Key questions on battle to take over Sky
Here is a breakdown of the main points in the complicated takeover saga and what it means for Sky customers.
The battle to seize control of Sky has thrust the pay TV giant to the centre of a global tussle between media giants Walt Disney and Comcast.
Here we look at the key questions in a complicated takeover saga and what it means for Sky customers.
– Why are 21st Century Fox and Comcast fighting it out to snap up Sky?
Fox owner Rupert Murdoch has long wanted to seize full control of Sky, having previously made an attempt to buy it out in 2011.
But his latest move to buy the remaining 61% stake not already owned by Fox is part of a much bigger picture.
Since Fox made its original £11.7 billion bid in December 2016, it has agreed to sell a major chunk of its business including the existing 39% Sky stake to US film behemoth Walt Disney.
If it can win the battle to buy Sky before the Disney deal closes, then Disney will take full ownership of Sky when it closes its own takeover of the Fox assets.
Media and telecoms group Comcast – which owns NBC Universal and is the largest cable operator in the US – has since entered the fray, with a rival bid not just for Sky but also for the Fox assets being offloaded by the Murdoch family.
– Why do they want Sky so much?
If Comcast wins, it will become the biggest pay TV provider in the world, with around 52 million customers, adding Sky’s 23 million subscribers to its own customer base.
Adding Sky’s operations would also allow it to diversify its revenue base, as more US customers desert cable for cheaper streaming options from the likes of Netflix and Amazon.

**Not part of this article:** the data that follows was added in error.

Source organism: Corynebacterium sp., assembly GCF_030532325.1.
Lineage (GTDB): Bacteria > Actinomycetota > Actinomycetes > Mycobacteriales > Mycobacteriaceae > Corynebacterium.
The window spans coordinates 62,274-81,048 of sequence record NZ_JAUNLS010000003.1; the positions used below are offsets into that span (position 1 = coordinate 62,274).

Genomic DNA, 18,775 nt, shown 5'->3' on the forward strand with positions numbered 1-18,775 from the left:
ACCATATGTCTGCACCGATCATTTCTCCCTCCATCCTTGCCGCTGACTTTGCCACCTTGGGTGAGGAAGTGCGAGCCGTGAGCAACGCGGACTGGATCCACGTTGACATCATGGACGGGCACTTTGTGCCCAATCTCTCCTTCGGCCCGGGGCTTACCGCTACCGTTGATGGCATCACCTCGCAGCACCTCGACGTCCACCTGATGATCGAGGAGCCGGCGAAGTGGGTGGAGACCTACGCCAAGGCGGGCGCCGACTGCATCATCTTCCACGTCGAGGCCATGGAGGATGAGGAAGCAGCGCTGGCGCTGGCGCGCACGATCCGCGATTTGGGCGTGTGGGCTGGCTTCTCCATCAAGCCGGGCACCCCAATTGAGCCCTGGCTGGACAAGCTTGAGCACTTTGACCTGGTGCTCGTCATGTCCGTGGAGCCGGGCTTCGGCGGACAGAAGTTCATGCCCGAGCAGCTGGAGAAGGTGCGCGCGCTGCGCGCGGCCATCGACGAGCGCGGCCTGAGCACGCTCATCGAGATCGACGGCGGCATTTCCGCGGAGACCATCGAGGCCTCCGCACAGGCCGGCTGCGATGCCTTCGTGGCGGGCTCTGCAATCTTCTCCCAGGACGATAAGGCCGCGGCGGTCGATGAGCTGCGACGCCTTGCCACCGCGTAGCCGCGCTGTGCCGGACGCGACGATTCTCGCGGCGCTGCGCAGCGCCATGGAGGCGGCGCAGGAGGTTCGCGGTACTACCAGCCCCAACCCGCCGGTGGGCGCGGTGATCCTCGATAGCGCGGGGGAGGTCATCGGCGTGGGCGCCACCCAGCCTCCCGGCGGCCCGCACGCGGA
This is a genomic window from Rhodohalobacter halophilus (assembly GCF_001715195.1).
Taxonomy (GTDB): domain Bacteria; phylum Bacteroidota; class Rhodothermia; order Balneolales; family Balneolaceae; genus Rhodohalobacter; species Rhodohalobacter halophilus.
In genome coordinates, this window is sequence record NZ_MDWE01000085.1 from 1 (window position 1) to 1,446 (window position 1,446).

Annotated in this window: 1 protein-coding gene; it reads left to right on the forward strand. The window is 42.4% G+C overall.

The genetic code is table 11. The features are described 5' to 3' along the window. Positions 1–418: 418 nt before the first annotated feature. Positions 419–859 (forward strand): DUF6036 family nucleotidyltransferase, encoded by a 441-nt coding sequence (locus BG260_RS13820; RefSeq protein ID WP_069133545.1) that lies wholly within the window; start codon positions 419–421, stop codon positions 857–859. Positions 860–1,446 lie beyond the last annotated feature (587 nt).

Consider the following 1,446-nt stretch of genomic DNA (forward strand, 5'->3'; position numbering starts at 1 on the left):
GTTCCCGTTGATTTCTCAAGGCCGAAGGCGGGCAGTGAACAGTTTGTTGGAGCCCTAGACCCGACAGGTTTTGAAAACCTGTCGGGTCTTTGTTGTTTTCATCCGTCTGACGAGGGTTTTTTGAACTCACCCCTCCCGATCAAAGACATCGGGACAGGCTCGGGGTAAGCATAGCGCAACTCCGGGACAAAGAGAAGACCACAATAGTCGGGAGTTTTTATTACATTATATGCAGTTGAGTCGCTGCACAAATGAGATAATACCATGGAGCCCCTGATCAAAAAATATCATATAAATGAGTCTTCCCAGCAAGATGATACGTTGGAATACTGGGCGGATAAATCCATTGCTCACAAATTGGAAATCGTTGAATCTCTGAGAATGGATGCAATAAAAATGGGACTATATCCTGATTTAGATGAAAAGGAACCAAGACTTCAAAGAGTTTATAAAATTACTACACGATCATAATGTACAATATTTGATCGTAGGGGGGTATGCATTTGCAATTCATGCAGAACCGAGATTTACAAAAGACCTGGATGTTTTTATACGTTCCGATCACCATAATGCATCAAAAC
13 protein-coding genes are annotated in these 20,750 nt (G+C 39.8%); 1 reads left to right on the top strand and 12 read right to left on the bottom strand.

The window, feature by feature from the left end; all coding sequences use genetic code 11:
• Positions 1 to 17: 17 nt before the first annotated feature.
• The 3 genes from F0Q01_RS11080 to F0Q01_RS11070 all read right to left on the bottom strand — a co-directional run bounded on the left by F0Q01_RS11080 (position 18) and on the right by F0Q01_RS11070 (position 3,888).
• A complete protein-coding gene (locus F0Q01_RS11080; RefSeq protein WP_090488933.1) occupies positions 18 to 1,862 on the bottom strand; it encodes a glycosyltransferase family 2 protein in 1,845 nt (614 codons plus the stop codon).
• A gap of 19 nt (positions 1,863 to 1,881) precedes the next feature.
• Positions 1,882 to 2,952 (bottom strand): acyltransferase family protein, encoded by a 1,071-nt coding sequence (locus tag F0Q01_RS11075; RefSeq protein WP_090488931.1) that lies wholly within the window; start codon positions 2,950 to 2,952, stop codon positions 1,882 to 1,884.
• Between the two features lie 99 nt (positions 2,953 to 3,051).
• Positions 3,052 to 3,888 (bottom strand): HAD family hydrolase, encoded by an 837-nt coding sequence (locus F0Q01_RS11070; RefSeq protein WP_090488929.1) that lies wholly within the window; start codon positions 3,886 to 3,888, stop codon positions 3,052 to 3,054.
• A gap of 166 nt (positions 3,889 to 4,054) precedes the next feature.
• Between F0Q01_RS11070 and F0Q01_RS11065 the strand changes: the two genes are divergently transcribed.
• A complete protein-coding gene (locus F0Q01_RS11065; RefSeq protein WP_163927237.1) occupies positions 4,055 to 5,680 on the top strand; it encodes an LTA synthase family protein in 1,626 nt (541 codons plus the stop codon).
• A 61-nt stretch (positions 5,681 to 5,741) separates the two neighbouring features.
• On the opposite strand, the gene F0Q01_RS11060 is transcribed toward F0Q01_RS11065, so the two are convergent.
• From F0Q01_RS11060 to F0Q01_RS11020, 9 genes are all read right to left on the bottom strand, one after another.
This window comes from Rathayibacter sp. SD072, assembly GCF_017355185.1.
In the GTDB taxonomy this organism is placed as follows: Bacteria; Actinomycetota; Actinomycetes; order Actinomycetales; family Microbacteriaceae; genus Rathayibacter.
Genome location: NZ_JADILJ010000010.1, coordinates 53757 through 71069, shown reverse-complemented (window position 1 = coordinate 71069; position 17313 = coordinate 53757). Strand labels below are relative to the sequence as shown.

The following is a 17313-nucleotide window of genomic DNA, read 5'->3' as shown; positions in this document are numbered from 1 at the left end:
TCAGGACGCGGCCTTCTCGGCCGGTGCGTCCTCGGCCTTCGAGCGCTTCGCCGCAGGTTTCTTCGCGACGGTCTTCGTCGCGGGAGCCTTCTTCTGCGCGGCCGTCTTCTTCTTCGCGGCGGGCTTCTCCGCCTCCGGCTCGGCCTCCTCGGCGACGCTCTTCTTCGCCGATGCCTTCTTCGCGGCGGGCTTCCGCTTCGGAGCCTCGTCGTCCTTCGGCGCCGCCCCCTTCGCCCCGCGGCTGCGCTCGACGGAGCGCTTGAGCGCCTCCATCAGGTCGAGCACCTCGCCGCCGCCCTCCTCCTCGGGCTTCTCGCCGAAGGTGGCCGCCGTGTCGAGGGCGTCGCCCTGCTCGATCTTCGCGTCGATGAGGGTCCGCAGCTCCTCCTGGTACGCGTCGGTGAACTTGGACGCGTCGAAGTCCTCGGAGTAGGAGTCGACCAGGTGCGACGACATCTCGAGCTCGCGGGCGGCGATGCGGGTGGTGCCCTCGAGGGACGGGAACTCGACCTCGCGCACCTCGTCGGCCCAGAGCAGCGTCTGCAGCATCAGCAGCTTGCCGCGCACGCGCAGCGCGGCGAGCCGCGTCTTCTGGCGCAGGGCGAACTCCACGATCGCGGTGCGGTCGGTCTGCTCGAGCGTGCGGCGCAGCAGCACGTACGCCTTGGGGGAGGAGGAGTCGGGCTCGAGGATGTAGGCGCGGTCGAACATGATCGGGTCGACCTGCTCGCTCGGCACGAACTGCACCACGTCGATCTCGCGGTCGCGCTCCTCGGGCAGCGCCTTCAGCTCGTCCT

It would also expand its footprint across the UK, Germany and Italy, plus it would add Sky’s prized rights to show Premier League football, which it recently won at a knockdown price.
For Disney, securing Sky would give it an immediate major presence in the direct-to-consumer business and is a smart bet for expanding into Europe.
– How do Amazon and Netflix fit into all of this?
Disney and Comcast are under pressure from the rise of cheap streaming and exclusive content as tech upstarts Netflix and Amazon grow at impressive rates.
Adding Sky and Fox’s assets would give them greater scale to fend off the challenge.
But it is still only a minor boost in comparison, with Netflix now boasting 118 million subscribers worldwide.
– What about the UK Government and its concerns over the Fox bid?
Fox has faced heavy scrutiny from the Government and competition watchdogs over its Sky takeover plans, while Comcast’s bid has been cleared by regulators.
Last month, the then UK culture secretary Matt Hancock said Fox would have to sell Sky News to secure approval for the deal and address concerns over media plurality, given that the Murdoch family also owns News Corp – the publisher of a raft newspapers including The Sun and The Times.
Under its plans to offload Sky News to Disney, Fox has pledged to provide a Disney-owned Sky News channel with funding of at least £100 million a year for 15 years.
The Government also intervened in Mr Murdoch’s last move to take control of Sky in 2011 through News Corp, although he had to drop the bid amid the phone-hacking scandal that led to the ultimate closure of his News of the World tabloid.
– What will a Sky takeover mean for subscribers?
The firms have yet to reveal their plans for Sky, but it is thought unlikely there will be big changes, given that the company is performing well.
There may be extra investment in digital services at Sky, but at this stage it is unclear if there will be any immediate change to prices, though there could be access to wider services through tie-ups with Disney or Comcast.
– What about Sky News?
Comcast has already said it plans to agree a raft of legally binding commitments over Sky and its investment in the UK, in particular for Sky News.
Fox has had to agree to divest Sky News, but likewise has pledged Disney funding for at least 15 years, which suggests there should be little impact on the 24-hour news service.